Featured Columns

Written by Daron Brown
From his column Pressing On


Nearly 15 years ago, I stood in front of this church, knees knocking and voice quivering. Young and green, I came to this place with the conviction that I would stay a while. God gave me a vision of pastoral ministry that is long work. Little did I know about the pressures and temptations that would combat my conviction. By the grace of God, the people have allowed me to stay put and become the longest serving pastor in the history of this local church, recently surpassing the tenures of several saints—former pastors whom I deeply admire. I recognize the reality that sometimes God calls pastors to serve for short seasons and that my conviction does not have to be shared by others. Ultimately, obedience to the Lord is what matters most. Nevertheless, while considering this ministry milestone, I would like to reflect on what I needed to stay put.


First and foremost, staying put takes grace. When you share life with the same people for a long time, offenses abound. Mistakes and misunderstandings arise. Sooner or later, you are bound to sin against one another. Grace must be extended in both directions—by the people to the pastor, and by the pastor to the people. When we learn how to forgive many times over the years, the Spirit binds us together in ways unimagined. Instead of allowing conflicts to drive us apart, we bear the Fruit of the Spirit toward one another. We begin to embody the reconciling community the Apostle Paul imagined in 2 Corinthians 5. As holiness people, our conflicts become occasions to practice the holy love we preach. Staying put takes grace.

Incarnational Mindset

Staying put also takes a relentlessly incarnational mindset. Instead of seeing ourselves as set apart from the community of faith, pastors who practice incarnational ministry enter in and live with the people we pastor. It is the difference between ministry that is “for” and ministry that is “with.” Ministry that is “for” people sees them as “other.” Ministry that is “with” people entails solidarity. Incarnational living is long work. There are no gimmicks, tricks, or shortcuts. Getting to know people does not happen quickly or easily. It requires time, effort, and the commitment to empathize with the congregation. It requires listening to the stories of the people until the pastor becomes part of their stories. Staying put takes an incarnational mindset.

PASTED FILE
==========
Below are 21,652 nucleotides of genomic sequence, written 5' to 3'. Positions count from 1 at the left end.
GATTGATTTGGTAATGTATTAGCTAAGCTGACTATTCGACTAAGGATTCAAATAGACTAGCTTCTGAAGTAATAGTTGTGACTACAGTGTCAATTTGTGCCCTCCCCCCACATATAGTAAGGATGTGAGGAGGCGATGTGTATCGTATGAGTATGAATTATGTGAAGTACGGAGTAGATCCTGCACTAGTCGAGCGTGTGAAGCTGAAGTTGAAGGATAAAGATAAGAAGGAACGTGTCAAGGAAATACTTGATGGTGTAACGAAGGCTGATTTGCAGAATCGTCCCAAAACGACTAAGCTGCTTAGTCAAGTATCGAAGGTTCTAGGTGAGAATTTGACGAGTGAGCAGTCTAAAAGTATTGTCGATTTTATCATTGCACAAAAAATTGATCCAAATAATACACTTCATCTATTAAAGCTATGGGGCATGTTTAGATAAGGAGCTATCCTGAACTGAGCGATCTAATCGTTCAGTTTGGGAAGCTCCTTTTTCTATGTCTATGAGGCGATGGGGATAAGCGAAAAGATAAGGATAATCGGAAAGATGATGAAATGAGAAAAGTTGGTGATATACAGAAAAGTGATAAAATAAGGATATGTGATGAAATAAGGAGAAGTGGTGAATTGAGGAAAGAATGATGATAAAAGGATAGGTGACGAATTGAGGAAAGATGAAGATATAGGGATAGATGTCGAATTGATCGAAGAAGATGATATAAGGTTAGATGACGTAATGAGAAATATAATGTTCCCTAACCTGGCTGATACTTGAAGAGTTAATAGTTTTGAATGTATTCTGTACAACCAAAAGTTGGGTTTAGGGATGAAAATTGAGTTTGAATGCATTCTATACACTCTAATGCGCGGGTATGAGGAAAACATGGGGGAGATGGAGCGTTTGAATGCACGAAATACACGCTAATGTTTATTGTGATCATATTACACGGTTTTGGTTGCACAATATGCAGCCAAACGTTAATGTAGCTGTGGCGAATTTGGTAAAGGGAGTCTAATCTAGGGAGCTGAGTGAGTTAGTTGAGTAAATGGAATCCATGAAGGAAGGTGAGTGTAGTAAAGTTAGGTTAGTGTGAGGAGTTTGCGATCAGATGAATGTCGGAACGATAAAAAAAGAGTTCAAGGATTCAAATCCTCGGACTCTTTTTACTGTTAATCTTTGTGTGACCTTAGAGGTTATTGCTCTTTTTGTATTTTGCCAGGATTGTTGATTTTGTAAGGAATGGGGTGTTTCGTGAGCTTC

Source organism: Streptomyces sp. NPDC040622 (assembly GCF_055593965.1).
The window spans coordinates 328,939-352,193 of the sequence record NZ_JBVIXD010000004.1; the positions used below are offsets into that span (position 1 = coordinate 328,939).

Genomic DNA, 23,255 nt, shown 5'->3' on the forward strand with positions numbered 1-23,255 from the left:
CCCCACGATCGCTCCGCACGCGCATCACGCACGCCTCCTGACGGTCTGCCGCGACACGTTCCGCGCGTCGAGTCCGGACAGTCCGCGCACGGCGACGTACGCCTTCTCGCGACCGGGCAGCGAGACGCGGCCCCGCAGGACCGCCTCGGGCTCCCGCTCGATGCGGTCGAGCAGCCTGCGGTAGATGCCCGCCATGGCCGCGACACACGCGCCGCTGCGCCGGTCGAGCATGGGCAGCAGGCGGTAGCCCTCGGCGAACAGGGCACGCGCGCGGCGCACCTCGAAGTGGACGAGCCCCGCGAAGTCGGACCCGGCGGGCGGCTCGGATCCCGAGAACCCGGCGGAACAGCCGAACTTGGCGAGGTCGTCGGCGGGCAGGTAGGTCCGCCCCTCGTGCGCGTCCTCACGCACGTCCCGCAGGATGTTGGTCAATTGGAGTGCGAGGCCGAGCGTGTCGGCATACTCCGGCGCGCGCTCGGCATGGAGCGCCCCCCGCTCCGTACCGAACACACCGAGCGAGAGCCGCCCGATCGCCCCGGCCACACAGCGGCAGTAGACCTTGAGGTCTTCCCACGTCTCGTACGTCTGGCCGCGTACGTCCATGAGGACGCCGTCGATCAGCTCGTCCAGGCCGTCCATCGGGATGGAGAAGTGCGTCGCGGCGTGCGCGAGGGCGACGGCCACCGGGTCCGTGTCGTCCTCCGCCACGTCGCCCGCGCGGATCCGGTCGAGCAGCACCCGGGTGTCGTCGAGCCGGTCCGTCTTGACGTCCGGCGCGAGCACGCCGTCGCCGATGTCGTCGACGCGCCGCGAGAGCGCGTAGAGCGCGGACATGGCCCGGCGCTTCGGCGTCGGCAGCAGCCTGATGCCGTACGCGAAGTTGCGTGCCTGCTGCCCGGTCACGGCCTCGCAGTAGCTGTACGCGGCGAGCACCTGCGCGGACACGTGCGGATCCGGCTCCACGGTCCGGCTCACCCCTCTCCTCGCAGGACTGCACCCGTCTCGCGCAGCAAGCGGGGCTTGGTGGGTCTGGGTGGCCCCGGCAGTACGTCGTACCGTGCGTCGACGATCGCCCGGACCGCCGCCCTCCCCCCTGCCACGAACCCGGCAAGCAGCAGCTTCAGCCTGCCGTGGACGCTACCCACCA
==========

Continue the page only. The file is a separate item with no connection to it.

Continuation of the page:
Finally, staying put takes courage. In a highly transient, transitory culture, staying power is in short supply. Short-term has become the norm. When a pastor and congregation remain together for a long time, their relationship becomes a counter-culture witness. It runs against the grain of the world as it demonstrates our God’s covenant to faithfulness. Many of us associate courage with pulling up stakes and moving to new horizons. We assume that the courageous thing involves leaving the present context behind and embarking upon the new frontier. Sometimes it is. But it also takes courage to stay put. Committing to live with people through seasons of struggle requires Spirit-empowered courage. Some people may associate staying put with remaining unchanged. On the contrary, it takes great courage to stay with people in order to change with them over the course of time.

In my fifteenth year, I continue to stand before this church as pastor. My knees still knock and my voice continues to quiver. I am not so young, and I’m a lighter shade of green. I am still trying to figure out what it means to be the pastor, just as we are still learning what it means to be the church. With the Lord’s help, we move ahead graciously, incarnationally, and courageously. We don’t always get it right, but we’re still going at it together.

Daron Brown lives and pastors in Waverly, Tennessee.


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